Results for tag: Melky Cabrera
Posted by: Pinstriped Bible on Apr 26, 2010 at 08:45:53 PM

Credit Joe Girardi for coming clean in a way that was uncomfortable to watch in the aftermath of Sunday’s non-intentional walk to Kendry Morales. The good news for Girardi’s conscience is that the blast didn’t lose the game, it simply put it out of reach. The question is why he second-guessed his decision in the first place. Marte used to be the kind of lefty who could do more than spot work, but that doesn’t seem to be the case after his injuries. Morales, a switch-hitter, is a better hitter from the left side than the right, and normally you would want to turn him around. The forgoing should be inoperative when turning him around means letting him face a lefty who is no longer prepared to retire right-handed hitters regardless of their

Posted by: Pinstriped Bible on Dec 22, 2009 at 04:10:39 PM

 Now we know. The Yankees have dealt Melky Cabrera, Michael Dunn, and prospect Arodys Vizcaino to the Atlanta Braves in return for old pal Javier Vazquez and journeyman southpaw Boone Logan.


The Yankees have had a fascinating winter, and this deal adds yet another facet. The Yankees get to take another crack at exploiting Vazquez, who was far from at his best when the Yankees last saw him in 2004. He returns coming off the best year of his career, a season in which he reached a career-best strikeout rate, walked only 44 in 219.1 innings, and allowed only 20 homers, the last especially notable since he is a fly-ball pitcher and thus generally inclined towards the home run. The righty is also durable, having made no fewer than 32 starts in a season since he was

Posted by: Pinstriped Bible on Dec 18, 2009 at 01:27:29 PM

Steve, it's always been obvious that you think Cabrera is limited offensively, but please don't ignore the positives. Accidentally or on purpose. Why ignore his production during the last 1/4 of last season? Production that illustrates his improvement. In the past you always made a point of emphasizing his horrible Septembers. Why not shed some light and admit he had a good one? In fact, his productive finish this past season encompassed roughly the last 38 games. That's more than just September. That's very close to 1/4 of a season. He batted .298, with 22 runs batted in during that period. You can twist and distort any way you want, but those are clearly positive numbers and to an objective observer would certainly illustrate progress and improvement. He's not 28. He's 25. There's room

Posted by: Pinstriped Bible on Dec 17, 2009 at 12:03:18 AM

A few quick thoughts on the balance between offense and defense prompted by a comment on Tuesday’s entry, specifically, how can Melky Cabrera and Jacoby Ellsbury be assets in left field despite bats that are clearly too weak for the position?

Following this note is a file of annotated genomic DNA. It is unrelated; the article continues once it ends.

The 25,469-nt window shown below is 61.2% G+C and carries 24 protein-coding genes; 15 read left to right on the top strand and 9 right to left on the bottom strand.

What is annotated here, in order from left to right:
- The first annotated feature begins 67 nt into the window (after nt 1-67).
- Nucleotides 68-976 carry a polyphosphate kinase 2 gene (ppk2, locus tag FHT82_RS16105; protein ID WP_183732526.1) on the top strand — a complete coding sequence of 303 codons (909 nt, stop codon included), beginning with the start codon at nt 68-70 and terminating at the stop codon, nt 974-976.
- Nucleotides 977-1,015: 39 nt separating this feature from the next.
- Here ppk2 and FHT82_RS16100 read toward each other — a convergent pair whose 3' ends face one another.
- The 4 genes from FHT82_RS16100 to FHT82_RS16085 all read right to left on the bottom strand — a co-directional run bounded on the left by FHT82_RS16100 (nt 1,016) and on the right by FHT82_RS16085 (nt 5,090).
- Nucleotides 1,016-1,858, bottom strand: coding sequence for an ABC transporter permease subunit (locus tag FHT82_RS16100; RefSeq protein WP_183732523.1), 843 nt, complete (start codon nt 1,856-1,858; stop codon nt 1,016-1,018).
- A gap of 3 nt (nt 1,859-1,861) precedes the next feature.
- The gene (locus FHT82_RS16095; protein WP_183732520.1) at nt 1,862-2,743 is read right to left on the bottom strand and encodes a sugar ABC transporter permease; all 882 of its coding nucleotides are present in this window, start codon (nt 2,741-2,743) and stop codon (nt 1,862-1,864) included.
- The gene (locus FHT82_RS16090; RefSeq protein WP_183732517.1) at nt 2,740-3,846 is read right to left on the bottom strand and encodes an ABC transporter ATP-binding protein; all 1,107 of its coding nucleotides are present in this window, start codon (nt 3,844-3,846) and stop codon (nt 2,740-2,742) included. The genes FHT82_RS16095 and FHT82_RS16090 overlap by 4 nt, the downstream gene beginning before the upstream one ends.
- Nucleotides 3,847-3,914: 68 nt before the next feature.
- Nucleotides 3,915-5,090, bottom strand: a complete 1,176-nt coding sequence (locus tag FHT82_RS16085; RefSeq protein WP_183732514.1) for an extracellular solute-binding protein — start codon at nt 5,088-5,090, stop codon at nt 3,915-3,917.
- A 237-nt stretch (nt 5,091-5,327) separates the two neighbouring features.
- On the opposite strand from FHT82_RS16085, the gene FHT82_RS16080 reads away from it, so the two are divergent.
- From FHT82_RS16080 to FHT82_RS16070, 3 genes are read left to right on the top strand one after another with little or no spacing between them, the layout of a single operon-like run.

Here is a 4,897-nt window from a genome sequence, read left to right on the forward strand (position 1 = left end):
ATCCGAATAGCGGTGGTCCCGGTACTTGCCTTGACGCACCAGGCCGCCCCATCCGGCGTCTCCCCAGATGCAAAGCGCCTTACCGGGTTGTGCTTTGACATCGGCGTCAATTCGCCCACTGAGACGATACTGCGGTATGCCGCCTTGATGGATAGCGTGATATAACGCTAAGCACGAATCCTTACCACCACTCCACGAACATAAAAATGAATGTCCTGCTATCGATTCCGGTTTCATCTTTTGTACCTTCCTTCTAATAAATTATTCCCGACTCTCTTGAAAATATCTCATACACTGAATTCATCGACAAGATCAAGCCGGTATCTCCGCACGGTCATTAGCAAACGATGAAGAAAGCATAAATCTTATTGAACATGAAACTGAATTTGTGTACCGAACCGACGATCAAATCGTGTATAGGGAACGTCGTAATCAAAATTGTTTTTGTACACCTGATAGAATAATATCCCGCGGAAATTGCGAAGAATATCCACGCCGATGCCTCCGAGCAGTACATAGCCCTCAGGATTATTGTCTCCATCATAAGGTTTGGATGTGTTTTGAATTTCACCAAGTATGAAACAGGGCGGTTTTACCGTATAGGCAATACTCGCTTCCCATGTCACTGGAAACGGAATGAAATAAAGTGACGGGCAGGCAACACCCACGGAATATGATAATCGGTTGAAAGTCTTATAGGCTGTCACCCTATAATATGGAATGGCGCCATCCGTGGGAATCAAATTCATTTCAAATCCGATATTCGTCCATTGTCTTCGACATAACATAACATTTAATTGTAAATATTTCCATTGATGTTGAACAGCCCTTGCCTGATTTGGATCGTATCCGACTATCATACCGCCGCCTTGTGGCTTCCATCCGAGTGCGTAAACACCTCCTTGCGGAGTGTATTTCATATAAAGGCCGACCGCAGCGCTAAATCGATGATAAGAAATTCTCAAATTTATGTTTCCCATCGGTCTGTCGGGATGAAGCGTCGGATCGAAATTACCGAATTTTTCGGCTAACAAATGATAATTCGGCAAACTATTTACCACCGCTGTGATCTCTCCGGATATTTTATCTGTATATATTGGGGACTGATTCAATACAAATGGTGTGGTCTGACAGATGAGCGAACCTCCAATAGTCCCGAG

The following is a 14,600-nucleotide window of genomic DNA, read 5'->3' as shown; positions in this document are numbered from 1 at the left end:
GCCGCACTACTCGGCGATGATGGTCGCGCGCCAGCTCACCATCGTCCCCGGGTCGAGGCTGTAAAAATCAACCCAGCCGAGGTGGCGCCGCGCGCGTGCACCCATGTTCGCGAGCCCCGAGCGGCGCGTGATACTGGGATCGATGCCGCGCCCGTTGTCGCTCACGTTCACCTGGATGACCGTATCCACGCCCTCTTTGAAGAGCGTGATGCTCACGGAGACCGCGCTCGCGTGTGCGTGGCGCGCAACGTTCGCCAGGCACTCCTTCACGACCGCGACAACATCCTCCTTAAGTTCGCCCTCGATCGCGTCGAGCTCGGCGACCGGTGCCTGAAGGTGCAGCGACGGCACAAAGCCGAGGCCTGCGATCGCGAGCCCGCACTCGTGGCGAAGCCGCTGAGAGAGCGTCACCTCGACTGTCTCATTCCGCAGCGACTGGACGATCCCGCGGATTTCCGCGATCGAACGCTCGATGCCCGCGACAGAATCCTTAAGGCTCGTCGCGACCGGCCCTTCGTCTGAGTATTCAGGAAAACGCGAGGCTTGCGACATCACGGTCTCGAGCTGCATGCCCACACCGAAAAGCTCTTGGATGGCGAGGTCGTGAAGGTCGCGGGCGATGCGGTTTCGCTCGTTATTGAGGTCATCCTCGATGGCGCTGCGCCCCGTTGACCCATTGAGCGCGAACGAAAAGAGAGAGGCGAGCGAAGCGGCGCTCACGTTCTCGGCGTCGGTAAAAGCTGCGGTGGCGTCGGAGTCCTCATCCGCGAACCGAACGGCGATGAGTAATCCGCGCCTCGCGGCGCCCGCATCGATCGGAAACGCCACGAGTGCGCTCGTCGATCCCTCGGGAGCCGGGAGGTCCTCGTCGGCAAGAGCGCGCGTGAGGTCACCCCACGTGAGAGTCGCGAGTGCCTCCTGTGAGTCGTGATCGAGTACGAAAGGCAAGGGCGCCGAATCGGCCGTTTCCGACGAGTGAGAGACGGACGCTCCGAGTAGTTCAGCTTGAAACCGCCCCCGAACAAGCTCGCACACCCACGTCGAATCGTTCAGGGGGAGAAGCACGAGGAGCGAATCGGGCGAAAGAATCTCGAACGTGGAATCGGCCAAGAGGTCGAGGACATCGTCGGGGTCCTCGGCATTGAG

Part of the difference is in defensive expectations. As Johnny Damon showed when he initially relocated to left field, a defensively stretched center fielder can really look overqualified when placed in a corner. Damon didn’t have the arm to make the big heave from the fence to the plate, or even the cutoff man, but he had a center fielder’s wheels.  Another player who comes to mind is Barry Bonds, who came up as a center fielder. Had he remained in center he probably would have been pretty good for awhile, but the Pirates had

Posted by: Pinstriped Bible on Dec 15, 2009 at 02:29:14 PM

I’m a day behind here as the Baseball Prospectus annual has done its usual job of turning my world on its ear; since the end of the World Series, the day of the week hasn’t mattered, the hour hasn’t mattered, it’s just book, book, and book some more, book around the clock. It’s not just the complete collapse of my circadian rhythms that has me in a sour mood today, but the latest news surrounding the Yankees and their rivals.

•    I remain convinced that the Yankees, in their eagerness to free up the designated hitter spot for a rotation, have made a mistake in pursuing Johnny Damon more avidly than they did Hideki Matsui. Matsui took the hit and got gone, reportedly signing a one-year deal with the Angels.  Despite his fragility, Matsui

Posted by: Pinstriped Bible on Dec 10, 2009 at 10:26:39 AM

I don’t understand commentators not understanding the meaning of the Curtis Granderson deal in terms of its impact on the Yankees’ plans going forward. If I thought the Yankees had the same perception of the deal as some commentators, I would be truly afraid. Fortunately, as with last winter’s predictions that the Yankees absolutely, positively would not be in on Mark Teixeira, chances are that some of the latest predictions made are full of hot air.

Specifically, one analysis that’s floating about suggests that now that the Yankees have a power-hitting center fielder on hand they will not or can afford not to sign a quality left fielder or designated hitter, whether that means Johnny Damon or Hideki Matsui or another team’s free agents.

Posted by: Pinstriped Bible on Dec 8, 2009 at 04:25:01 PM

As was the case last winter, when Brian Cashman and the Yankees stopped messing around with the Carl Pavanos and Jaret Wrights of the world and signed CC Sabathia and Mark Teixeira, the team did what it had to do, seeing an opportunity to upgrade the championship team in center field. Note I say “center field.” There’s always the possibility that the Yankees could say, “Bye, Johnny Damon, we’re keeping Melky in center and putting Granderson in left,” or something like that, and completely negate the offensive improvement they just made. I don’t believe that will happen; if I had to bet I would guess Damon would be back.

Let’s talk about the deal as it’s being reported. The Yankees get Granderson. The All-Star center fielder turns 29